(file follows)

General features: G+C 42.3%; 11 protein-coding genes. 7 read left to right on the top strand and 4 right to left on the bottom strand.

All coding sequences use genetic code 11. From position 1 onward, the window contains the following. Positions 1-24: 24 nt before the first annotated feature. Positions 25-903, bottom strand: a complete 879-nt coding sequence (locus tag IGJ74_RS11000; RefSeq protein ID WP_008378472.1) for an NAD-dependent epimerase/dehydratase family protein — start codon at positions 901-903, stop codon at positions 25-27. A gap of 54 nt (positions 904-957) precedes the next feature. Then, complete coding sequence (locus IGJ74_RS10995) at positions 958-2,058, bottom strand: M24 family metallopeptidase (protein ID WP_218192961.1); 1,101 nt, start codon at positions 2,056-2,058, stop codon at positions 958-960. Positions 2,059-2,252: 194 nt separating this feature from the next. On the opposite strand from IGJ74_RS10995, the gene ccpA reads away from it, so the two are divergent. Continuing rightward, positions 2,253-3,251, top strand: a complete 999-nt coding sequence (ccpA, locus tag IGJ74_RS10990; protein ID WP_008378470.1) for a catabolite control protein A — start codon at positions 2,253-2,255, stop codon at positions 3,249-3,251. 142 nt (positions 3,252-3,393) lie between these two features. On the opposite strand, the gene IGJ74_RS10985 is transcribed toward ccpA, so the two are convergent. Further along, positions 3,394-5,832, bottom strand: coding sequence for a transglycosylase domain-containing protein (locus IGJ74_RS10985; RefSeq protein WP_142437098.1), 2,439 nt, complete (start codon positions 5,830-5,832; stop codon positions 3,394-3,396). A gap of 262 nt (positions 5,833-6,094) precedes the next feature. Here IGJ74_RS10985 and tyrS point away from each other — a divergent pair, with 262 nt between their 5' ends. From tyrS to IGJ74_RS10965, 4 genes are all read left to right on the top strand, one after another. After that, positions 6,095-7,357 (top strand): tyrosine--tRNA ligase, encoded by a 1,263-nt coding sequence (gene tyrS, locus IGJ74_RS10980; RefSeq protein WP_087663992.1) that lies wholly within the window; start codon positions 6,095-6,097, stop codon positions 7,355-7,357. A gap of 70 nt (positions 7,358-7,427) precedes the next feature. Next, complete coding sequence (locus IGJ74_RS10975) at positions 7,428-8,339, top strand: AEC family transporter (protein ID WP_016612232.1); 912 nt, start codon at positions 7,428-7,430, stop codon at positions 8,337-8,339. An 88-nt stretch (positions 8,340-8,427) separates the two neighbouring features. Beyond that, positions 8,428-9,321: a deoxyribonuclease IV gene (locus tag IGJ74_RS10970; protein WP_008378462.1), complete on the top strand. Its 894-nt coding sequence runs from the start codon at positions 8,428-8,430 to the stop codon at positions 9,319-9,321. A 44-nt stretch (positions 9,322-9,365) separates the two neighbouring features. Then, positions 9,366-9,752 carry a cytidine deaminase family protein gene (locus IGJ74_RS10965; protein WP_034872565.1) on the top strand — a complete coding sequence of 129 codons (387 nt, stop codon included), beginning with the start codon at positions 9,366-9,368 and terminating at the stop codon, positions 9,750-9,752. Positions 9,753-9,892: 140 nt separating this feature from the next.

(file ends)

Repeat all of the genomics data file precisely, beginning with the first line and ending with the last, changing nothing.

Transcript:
General features: G+C 42.3%; 11 protein-coding genes. 7 read left to right on the top strand and 4 right to left on the bottom strand.

All coding sequences use genetic code 11. From position 1 onward, the window contains the following. Positions 1-24: 24 nt before the first annotated feature. Positions 25-903, bottom strand: a complete 879-nt coding sequence (locus tag IGJ74_RS11000; RefSeq protein ID WP_008378472.1) for an NAD-dependent epimerase/dehydratase family protein — start codon at positions 901-903, stop codon at positions 25-27. A gap of 54 nt (positions 904-957) precedes the next feature. Then, complete coding sequence (locus IGJ74_RS10995) at positions 958-2,058, bottom strand: M24 family metallopeptidase (protein ID WP_218192961.1); 1,101 nt, start codon at positions 2,056-2,058, stop codon at positions 958-960. Positions 2,059-2,252: 194 nt separating this feature from the next. On the opposite strand from IGJ74_RS10995, the gene ccpA reads away from it, so the two are divergent. Continuing rightward, positions 2,253-3,251, top strand: a complete 999-nt coding sequence (ccpA, locus tag IGJ74_RS10990; protein ID WP_008378470.1) for a catabolite control protein A — start codon at positions 2,253-2,255, stop codon at positions 3,249-3,251. 142 nt (positions 3,252-3,393) lie between these two features. On the opposite strand, the gene IGJ74_RS10985 is transcribed toward ccpA, so the two are convergent. Further along, positions 3,394-5,832, bottom strand: coding sequence for a transglycosylase domain-containing protein (locus IGJ74_RS10985; RefSeq protein WP_142437098.1), 2,439 nt, complete (start codon positions 5,830-5,832; stop codon positions 3,394-3,396). A gap of 262 nt (positions 5,833-6,094) precedes the next feature. Here IGJ74_RS10985 and tyrS point away from each other — a divergent pair, with 262 nt between their 5' ends. From tyrS to IGJ74_RS10965, 4 genes are all read left to right on the top strand, one after another. After that, positions 6,095-7,357 (top strand): tyrosine--tRNA ligase, encoded by a 1,263-nt coding sequence (gene tyrS, locus IGJ74_RS10980; RefSeq protein WP_087663992.1) that lies wholly within the window; start codon positions 6,095-6,097, stop codon positions 7,355-7,357. A gap of 70 nt (positions 7,358-7,427) precedes the next feature. Next, complete coding sequence (locus IGJ74_RS10975) at positions 7,428-8,339, top strand: AEC family transporter (protein ID WP_016612232.1); 912 nt, start codon at positions 7,428-7,430, stop codon at positions 8,337-8,339. An 88-nt stretch (positions 8,340-8,427) separates the two neighbouring features. Beyond that, positions 8,428-9,321: a deoxyribonuclease IV gene (locus tag IGJ74_RS10970; protein WP_008378462.1), complete on the top strand. Its 894-nt coding sequence runs from the start codon at positions 8,428-8,430 to the stop codon at positions 9,319-9,321. A 44-nt stretch (positions 9,322-9,365) separates the two neighbouring features. Then, positions 9,366-9,752 carry a cytidine deaminase family protein gene (locus IGJ74_RS10965; protein WP_034872565.1) on the top strand — a complete coding sequence of 129 codons (387 nt, stop codon included), beginning with the start codon at positions 9,366-9,368 and terminating at the stop codon, positions 9,750-9,752. Positions 9,753-9,892: 140 nt separating this feature from the next.